March 2, 2003
For those of you unfamiliar with Provo, Ut, it is a very small, large town. Oxymoron? Not really. Provo has a population of over 100,000 people (during the normal school year at least), but due to the fact that the large majority of those residents are LDS, Provo nevertheless has a small-town feel.I bring that up, because (for better or for worse) it is rare for anything to "disturb" the public. That is why yesterday, when I saw a small group of people at an intersection protesting the war in Iraq, I was quite surprised. Things like that just don't happen. Many of the signs said things like "Honk if you love peace" and other innocent things like that, though I wasn't looking too hard at what they were saying. On a humorous note, I had the latest copy of The Economist with me whose cover says in big letters "Why War Would Be Justified." I tried to get to the cover and hold it up for the protesters to see, but alas, I was too slow. It made me think though, about liking peace. While not too many people were honking, I couldn't help but think that everyone (normal that is) likes peace. I would venture to say that even the hardest war-hawks in the Administration like peace. And why not? It's cheap and safe and gives everyone warm-fuzzies. However (and you knew this was coming, right?), I knew what was behind these people standing on the corner -- it wasn't just simple peace; rather an anti-war sentiment. I almost felt bad for them as I pictured their overly simplistic view that if we don't go to war, we will obviously have peace. What about Sep. 11? What about the millions being starved, deprived, and tortured in Iraq? What about the fear of letting a madman stay in control of Iraq? What about...? I don't think telling ourselves to be peaceful is going to work here. At times, force is needed. Is it right to attack Iraq? Perhaps only God knows, as only He knows what Saddam is up to. As The Economist put it in one of their latest articles (if you have a paid subscription), "Saddamned, perhaps, if you do; but Saddamned, also, if you don't."
Posted by charr at 9:22 PM
Good point. If I declare peace, and the guy across the street bombs my home, I have become a casualty of war despite my declaration.
I'm all for peace and would rather have it than what is going to happen real soon in Iraq. However, peace doesn't "happen" it comes after something else happens, like war or through diplomacy. Simply declaring PEACE is naive at best, deadly at worst. In addition, I honestly believe that only people who have experienced war can really appreciate the prospect of peace.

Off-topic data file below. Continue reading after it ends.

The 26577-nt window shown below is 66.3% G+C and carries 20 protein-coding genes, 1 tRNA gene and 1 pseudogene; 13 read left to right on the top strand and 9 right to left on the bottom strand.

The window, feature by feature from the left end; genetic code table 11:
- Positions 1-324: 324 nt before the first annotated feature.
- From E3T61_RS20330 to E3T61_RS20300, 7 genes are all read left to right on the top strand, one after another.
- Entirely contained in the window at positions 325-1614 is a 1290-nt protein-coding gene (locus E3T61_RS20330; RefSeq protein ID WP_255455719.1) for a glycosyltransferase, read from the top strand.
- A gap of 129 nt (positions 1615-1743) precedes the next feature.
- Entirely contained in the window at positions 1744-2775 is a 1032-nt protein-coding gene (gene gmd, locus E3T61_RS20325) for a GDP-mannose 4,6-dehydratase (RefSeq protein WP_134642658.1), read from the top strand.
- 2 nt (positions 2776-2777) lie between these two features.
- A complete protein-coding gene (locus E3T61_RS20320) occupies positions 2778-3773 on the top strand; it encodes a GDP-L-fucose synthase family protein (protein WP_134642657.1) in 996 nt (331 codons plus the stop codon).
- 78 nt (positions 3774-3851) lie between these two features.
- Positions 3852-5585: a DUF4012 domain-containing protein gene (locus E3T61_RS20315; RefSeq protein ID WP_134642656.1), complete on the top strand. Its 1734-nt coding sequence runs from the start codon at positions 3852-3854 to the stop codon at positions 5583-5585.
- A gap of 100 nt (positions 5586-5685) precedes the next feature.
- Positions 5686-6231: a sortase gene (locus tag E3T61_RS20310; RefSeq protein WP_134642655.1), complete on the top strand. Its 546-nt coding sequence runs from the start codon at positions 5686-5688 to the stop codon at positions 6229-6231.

I don't think it's fair to say that all anti-war demonstrators have an 'overly-simplistic' view of things. People have different value systems, and the equation that adds up to justify war for the Economist may not add up the same for the person holding the 'Honk if you love peace' sign. To make things even more complicated, nobody has a spin-free source of information to make judgements from.Regardless of the actual details, it's certain that there's a big mess in the Middle East and we've got ourselves right into the thick of it, which I think was probably a bad idea to begin with. I'm skeptical about our commitment to really improve the lives of the people there, and I'm also skeptical about the danger that Saddam poses to us. If war is truly 'justified', then it's only just barely so, and we'd better clean up the mess afterwards if we want any of the justifications to mean anything. Otherwise they're just excuses.
I know people have different value systems, but I still think there is a lot of naive feelings that accompany the peace movement. Some have an argument but in my opinion it's become somewhat of a fad to be a pacifist. I also disagree with you on the benefits of the war. Assuming a relatively quick conflict, I think the economy, society and government of Iraq will be in much better shape.
Last I heard, the plan was to employ some non-stop ultra-heavy bombing campaign in attempt to demoralize the Iraqi leaders. Some obscene number of bombs-per-day, all targeted at infrastructure locations like power, water, communications facilities as well as military targets. If successful, it would end the conflict quickly, but it would sure leave their society in a shambles, and the people would likely start hating us pretty quickly afterwards. If we actually made a concerted 'nation-building' effort to get things going again after we blow it all up, we may be able to mitigate the negative effects somewhat. I'm skeptical about that really being in the plan. In any case, it's hard to have a viable economy and healthy society when there's no power and everyone's sick from unsanitary conditions stemming from lack of running water in population centers.If plans have changed and we're now somehow going to take the Iraqis out in the 'field' somewhere in traditional ground warfare (and risk losing some American lives!) without destroying their infrastructure, then maybe things will work out better for the Iraqi people. Again, I doubt it.
Yeah, I think the number was 3000 bombs in 48 hours. No doubt that this would completely obliterate a lot of buildings. There will also be casualties, especially if Saddam forces the citizens to be human shields, which is likely. However, those same citizens are suffering greatly now, and yes, it's possible that during the war, they would be even worse off, but after the war (and I don't think Bush can or will ignore this), they will be much better off and I think they'll realize that, as the Afghans did (when we weren't accidentally bombing them).